Materials and Methods

Generation of DAPk-deficient mice

The DAPk gene was disrupted with a targeting vector derived from a 20 kb genomic fragment encompassing the first exon, which was isolated by screening a 129-SVJ genomic phage library (Stratagene, La Jolla, CA, USA) with a 460 bp 5′ fragment of mouse DAPk cDNA. The positive selection marker, neomycin, was inserted into the first exon, flanked by homologous arms of 3.5 kb and a 1.8 kb, respectively, and the diphtheria toxin gene was added for negative selection. The targeting construct was electroporated into ES cells of 129-SVJ background, which were microinjected into wild-type C57Bl/6J blastocysts to generate chimeric mice. Gene deletion was confirmed by PCR and by northern blot analysis using 2.5 μg polyA+ RNA, and probes generated from radiolabeled PCR fragments corresponding to nt 3187–4293 of mouse DAPk sequence or to full-length GAPDH. Germ line transmission was confirmed by mating chimeras with wild-type C57Bl/6J mice, and 129/C57Bl/6J mixed background siblings were obtained. C57Bl/6J background mice were obtained after 10 generations of consecutive backcrossing. GFP-LC3 transgenic DAPk−/− or +/+ mice were obtained by crossing C57Bl/6J DAPk−/− mice to GFP-LC3 mice19 of the same background.

Cell culture

HEK293T cells and MEFs were cultured as described.16, 25 MEFs were isolated from the embryos of identical genotype (pools of 6–9 embryos per genotype) as described25 and assayed at passage 3–6. Immortalized polyclonal ATG5−/− and ATG5+/+ fibroblasts were obtained by transfection of primary MEFs22 with the whole SV40 genome. Bax/Bak−/− and +/+ fibroblasts were obtained by SV40 immortalization of primary MEFs as described.26 Caspase-3−/− fibroblasts were previously described.37 For gene-depletion experiments, control Hc-Red siRNA (5′-IndexTermGUAUGCGCAUCAAGAUGUA-3′), siGENOME commercial 19mer siRNAs targeting two different regions of the mouse caspase-3 sequence (Cat no. D-043042-03 and D043042-04) and siRNA targeting Beclin1 (Cat no. D-55895-01) were purchased from Dharmacon (Lafayette, CO, USA). MEFs (3 × 106) were transfected with 5 μg siRNA by electroporation using the Amaxa (Gaithersburg, MD, USA) MEF-II kit and Amaxa Nucleofector program A023.

Cell death experiments

Cell death inducers (Sigma-Aldrich, Rehovot, Israel) were administered to MEFs as indicated in the text, and cell viability was assessed 24 h later by measuring the uptake of neutral red dye (Sigma-Aldrich). Propidium iodide uptake (Sigma-Aldrich, 4 μl/ml) was measured by counting the number of positive cells in the whole cell population. For starvation experiments, MEFs were incubated in Earl's balanced salt solution without serum for 5 h. For colony-formation assay, 4 × 105 cells were plated on 100 mm dishes and 24 h later, equal plating was confirmed by the neutral red assay. Triplicate dishes were treated for 24 h with the indicated concentrations of tunicamycin, and were then washed. Twelve days later, plates were fixed and stained with crystal violet and the number of colonies containing >50 cells were counted. The DEVDase assay was performed as described using 40 μg MEF extract per reaction.38 DEVDase activity was expressed as the difference between the crude DEVDase activity and the activity in the presence of 50 μM ZVAD (Enzyme Systems Products, MP Biomedicals, Solon, OH, USA).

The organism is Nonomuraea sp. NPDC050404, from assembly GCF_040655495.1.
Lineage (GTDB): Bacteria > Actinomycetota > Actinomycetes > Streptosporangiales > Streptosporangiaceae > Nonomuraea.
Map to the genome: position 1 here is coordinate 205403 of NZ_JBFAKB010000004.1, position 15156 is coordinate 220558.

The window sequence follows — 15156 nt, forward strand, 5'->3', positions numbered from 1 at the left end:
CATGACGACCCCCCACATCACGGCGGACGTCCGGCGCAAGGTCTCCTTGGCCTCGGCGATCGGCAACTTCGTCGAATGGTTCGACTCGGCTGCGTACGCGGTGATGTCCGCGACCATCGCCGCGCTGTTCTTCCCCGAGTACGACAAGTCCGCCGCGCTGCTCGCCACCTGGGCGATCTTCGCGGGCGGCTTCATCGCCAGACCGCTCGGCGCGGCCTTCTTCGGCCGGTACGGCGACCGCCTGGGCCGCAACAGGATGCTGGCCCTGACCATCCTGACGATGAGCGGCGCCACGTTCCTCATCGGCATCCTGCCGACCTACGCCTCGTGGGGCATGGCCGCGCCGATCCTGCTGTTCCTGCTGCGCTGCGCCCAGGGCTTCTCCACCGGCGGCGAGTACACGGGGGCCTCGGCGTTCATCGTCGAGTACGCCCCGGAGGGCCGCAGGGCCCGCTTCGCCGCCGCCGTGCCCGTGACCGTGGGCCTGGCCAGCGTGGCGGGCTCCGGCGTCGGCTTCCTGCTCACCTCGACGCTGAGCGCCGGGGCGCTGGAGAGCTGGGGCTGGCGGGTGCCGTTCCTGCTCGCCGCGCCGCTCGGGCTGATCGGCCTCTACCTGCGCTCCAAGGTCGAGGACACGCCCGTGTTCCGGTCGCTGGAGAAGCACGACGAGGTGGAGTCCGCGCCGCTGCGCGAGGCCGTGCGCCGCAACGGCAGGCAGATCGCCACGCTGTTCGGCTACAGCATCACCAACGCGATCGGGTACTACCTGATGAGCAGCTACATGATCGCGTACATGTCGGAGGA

Autophagic activity was quantified by counting GFP-LC3 dots by fluorescent microscopy (see below). GFP-LC3 transgenic fibroblasts were treated with 1 μg/ml tunicamycin or 1 μM thapsigargin. Forty cells per genotype were analyzed from different fields and a micrograph of each counted cell was recorded. After determining the surface area of each cell digitally using Photoshop (Adobe Systems, San Jose, CA, USA) software, the total number of dots per total mm2 cell area was calculated. (A more detailed explanation of the method is presented as Supplementary Methods.) Results shown represent 3–4 independent experiments (120–160 cells per genotype). The number of dots/mm2 in DMSO-treated cells was negligible.